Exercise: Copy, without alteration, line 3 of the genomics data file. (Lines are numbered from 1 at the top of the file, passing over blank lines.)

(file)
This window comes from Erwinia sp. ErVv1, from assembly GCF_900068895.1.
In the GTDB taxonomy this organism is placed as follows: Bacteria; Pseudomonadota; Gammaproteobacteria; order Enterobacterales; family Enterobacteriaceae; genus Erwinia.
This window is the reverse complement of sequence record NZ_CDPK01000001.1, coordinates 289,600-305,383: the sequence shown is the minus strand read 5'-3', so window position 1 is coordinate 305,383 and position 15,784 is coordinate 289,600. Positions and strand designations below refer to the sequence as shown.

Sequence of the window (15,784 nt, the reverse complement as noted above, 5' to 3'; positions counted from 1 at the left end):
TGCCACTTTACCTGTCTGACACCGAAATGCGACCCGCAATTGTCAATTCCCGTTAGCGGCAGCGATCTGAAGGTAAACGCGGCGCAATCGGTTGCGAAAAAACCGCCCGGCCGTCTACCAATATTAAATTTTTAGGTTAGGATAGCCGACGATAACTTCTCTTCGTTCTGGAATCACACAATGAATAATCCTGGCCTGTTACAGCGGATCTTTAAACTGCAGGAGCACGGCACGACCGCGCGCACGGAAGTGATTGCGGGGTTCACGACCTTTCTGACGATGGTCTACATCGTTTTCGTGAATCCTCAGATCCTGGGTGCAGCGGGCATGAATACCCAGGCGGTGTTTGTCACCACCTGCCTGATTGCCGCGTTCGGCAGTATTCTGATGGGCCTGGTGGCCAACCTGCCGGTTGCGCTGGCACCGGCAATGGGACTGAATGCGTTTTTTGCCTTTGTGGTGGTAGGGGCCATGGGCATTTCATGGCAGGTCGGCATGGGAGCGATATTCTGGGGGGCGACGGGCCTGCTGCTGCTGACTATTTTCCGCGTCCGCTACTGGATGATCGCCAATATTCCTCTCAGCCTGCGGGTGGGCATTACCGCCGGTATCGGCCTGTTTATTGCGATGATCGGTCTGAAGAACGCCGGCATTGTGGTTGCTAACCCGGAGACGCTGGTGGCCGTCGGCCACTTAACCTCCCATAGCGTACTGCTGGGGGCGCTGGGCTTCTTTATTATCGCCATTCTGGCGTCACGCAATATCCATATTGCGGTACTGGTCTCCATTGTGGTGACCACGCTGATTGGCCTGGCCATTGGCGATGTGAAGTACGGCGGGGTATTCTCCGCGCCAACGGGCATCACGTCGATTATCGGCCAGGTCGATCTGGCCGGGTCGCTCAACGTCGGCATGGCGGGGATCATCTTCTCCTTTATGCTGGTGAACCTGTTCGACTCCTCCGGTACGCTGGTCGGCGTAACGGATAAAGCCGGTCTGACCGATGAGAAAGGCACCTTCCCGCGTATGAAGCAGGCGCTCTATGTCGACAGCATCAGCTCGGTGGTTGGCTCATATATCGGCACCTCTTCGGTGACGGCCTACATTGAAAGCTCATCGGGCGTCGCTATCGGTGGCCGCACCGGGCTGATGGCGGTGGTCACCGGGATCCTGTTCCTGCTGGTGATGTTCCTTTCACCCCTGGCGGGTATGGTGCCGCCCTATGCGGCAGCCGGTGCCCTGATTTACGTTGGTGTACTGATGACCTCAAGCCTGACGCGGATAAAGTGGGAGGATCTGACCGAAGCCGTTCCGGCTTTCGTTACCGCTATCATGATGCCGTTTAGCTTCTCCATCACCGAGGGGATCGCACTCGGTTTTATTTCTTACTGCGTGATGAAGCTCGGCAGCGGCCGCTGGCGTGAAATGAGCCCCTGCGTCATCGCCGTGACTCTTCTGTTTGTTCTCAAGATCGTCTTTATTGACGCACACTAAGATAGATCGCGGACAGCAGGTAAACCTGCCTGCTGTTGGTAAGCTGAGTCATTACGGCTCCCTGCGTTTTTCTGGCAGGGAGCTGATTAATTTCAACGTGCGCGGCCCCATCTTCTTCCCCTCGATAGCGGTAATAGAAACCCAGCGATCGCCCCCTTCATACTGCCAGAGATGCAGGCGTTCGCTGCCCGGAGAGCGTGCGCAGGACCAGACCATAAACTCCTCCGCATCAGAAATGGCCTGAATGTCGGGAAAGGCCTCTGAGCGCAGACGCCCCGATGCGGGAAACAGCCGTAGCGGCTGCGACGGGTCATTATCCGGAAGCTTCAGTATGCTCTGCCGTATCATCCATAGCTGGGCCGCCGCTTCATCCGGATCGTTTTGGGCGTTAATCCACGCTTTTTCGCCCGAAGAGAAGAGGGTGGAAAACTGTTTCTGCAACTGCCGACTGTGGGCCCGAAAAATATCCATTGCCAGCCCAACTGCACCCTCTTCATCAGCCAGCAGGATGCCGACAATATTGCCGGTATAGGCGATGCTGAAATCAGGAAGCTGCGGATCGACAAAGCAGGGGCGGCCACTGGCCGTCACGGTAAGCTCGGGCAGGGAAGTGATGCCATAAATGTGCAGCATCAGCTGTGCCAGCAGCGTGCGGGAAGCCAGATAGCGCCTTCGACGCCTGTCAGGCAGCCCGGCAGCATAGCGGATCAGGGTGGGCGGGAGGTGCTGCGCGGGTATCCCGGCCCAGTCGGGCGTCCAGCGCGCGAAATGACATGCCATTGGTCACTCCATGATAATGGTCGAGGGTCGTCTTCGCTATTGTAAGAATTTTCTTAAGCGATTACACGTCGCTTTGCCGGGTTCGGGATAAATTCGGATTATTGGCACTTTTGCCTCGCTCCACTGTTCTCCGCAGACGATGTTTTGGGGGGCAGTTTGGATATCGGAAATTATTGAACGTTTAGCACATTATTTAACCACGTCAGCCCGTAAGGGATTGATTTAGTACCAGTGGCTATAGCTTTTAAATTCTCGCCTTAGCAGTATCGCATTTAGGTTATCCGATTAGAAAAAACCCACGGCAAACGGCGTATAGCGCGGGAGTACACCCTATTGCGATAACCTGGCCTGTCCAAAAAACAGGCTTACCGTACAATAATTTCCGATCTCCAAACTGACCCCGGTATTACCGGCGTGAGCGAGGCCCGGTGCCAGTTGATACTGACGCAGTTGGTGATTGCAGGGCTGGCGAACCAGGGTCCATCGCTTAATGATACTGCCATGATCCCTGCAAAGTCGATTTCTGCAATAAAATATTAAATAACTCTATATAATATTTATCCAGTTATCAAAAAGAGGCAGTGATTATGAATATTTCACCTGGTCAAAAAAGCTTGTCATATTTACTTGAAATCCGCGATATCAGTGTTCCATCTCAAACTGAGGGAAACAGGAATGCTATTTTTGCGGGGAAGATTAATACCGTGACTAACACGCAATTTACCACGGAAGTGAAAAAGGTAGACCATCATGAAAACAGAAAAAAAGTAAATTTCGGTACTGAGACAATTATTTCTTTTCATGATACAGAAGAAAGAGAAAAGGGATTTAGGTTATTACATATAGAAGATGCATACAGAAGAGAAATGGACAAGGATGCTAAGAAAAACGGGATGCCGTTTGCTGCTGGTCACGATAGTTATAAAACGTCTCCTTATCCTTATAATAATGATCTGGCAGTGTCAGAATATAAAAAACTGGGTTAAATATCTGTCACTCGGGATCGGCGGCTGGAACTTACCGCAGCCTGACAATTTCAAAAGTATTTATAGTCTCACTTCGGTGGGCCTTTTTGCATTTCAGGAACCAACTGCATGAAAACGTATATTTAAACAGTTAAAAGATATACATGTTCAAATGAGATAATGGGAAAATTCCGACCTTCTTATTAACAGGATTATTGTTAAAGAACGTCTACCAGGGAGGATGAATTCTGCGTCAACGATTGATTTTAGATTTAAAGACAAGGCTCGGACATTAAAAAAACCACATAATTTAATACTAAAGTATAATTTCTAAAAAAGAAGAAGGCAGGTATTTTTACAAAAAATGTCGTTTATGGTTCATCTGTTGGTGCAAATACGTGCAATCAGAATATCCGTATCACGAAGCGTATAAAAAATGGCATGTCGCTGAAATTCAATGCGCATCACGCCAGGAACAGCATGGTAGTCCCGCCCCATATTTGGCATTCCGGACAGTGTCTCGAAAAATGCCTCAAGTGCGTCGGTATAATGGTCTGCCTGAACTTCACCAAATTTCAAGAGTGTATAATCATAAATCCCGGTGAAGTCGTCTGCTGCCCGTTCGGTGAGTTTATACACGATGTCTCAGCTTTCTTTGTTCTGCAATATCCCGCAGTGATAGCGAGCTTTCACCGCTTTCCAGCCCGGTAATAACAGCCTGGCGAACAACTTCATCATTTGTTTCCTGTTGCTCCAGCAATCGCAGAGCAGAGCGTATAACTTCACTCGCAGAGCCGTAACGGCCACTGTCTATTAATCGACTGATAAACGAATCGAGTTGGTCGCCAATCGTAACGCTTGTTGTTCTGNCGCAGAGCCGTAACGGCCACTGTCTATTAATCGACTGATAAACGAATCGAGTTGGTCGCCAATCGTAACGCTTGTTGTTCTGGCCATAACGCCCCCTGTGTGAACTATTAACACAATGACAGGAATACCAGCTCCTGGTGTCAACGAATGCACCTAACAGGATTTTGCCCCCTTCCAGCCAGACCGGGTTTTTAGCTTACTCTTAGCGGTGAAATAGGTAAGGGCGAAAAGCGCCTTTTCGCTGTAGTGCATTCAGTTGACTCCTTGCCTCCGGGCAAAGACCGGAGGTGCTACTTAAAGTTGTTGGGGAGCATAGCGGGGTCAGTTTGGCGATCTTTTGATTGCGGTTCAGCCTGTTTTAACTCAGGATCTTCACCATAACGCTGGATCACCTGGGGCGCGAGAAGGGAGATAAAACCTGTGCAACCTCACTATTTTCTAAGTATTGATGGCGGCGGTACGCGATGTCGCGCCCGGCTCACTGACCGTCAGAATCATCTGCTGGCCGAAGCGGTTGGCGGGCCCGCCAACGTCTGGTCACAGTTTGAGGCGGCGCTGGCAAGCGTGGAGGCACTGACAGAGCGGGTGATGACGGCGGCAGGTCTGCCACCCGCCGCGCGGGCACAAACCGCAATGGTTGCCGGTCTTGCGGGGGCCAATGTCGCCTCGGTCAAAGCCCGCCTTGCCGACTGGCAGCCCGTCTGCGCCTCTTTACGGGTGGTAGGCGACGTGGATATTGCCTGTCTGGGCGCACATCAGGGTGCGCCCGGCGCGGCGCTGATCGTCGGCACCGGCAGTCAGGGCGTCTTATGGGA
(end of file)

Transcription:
This window is the reverse complement of sequence record NZ_CDPK01000001.1, coordinates 289,600-305,383: the sequence shown is the minus strand read 5'-3', so window position 1 is coordinate 305,383 and position 15,784 is coordinate 289,600. Positions and strand designations below refer to the sequence as shown.